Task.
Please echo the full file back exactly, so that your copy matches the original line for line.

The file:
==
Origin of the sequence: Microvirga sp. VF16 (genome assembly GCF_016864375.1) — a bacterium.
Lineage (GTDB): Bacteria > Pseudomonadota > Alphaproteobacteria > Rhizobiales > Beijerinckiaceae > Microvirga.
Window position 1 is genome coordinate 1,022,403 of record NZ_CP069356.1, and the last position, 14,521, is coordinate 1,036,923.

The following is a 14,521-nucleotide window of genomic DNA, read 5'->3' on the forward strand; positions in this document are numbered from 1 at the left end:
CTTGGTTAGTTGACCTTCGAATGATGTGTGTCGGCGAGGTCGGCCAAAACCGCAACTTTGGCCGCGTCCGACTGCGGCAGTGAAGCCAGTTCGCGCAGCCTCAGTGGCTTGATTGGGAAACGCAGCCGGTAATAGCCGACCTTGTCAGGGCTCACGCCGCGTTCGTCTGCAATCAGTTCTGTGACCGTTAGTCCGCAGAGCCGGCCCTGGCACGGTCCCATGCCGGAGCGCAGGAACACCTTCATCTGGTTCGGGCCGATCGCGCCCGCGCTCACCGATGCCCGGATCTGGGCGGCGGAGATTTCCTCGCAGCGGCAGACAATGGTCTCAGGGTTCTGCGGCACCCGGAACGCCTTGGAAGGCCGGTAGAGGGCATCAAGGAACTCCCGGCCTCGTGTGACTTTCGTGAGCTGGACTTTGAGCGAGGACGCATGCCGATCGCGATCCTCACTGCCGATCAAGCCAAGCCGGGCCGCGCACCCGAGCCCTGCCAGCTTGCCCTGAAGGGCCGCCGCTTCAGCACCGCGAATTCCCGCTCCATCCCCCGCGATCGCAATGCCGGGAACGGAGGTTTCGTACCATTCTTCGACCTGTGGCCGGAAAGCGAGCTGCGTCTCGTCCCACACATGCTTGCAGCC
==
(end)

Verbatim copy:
Origin of the sequence: Microvirga sp. VF16 (genome assembly GCF_016864375.1) — a bacterium.
Lineage (GTDB): Bacteria > Pseudomonadota > Alphaproteobacteria > Rhizobiales > Beijerinckiaceae > Microvirga.
Window position 1 is genome coordinate 1,022,403 of record NZ_CP069356.1, and the last position, 14,521, is coordinate 1,036,923.

The following is a 14,521-nucleotide window of genomic DNA, read 5'->3' on the forward strand; positions in this document are numbered from 1 at the left end:
CTTGGTTAGTTGACCTTCGAATGATGTGTGTCGGCGAGGTCGGCCAAAACCGCAACTTTGGCCGCGTCCGACTGCGGCAGTGAAGCCAGTTCGCGCAGCCTCAGTGGCTTGATTGGGAAACGCAGCCGGTAATAGCCGACCTTGTCAGGGCTCACGCCGCGTTCGTCTGCAATCAGTTCTGTGACCGTTAGTCCGCAGAGCCGGCCCTGGCACGGTCCCATGCCGGAGCGCAGGAACACCTTCATCTGGTTCGGGCCGATCGCGCCCGCGCTCACCGATGCCCGGATCTGGGCGGCGGAGATTTCCTCGCAGCGGCAGACAATGGTCTCAGGGTTCTGCGGCACCCGGAACGCCTTGGAAGGCCGGTAGAGGGCATCAAGGAACTCCCGGCCTCGTGTGACTTTCGTGAGCTGGACTTTGAGCGAGGACGCATGCCGATCGCGATCCTCACTGCCGATCAAGCCAAGCCGGGCCGCGCACCCGAGCCCTGCCAGCTTGCCCTGAAGGGCCGCCGCTTCAGCACCGCGAATTCCCGCTCCATCCCCCGCGATCGCAATGCCGGGAACGGAGGTTTCGTACCATTCTTCGACCTGTGGCCGGAAAGCGAGCTGCGTCTCGTCCCACACATGCTTGCAGCC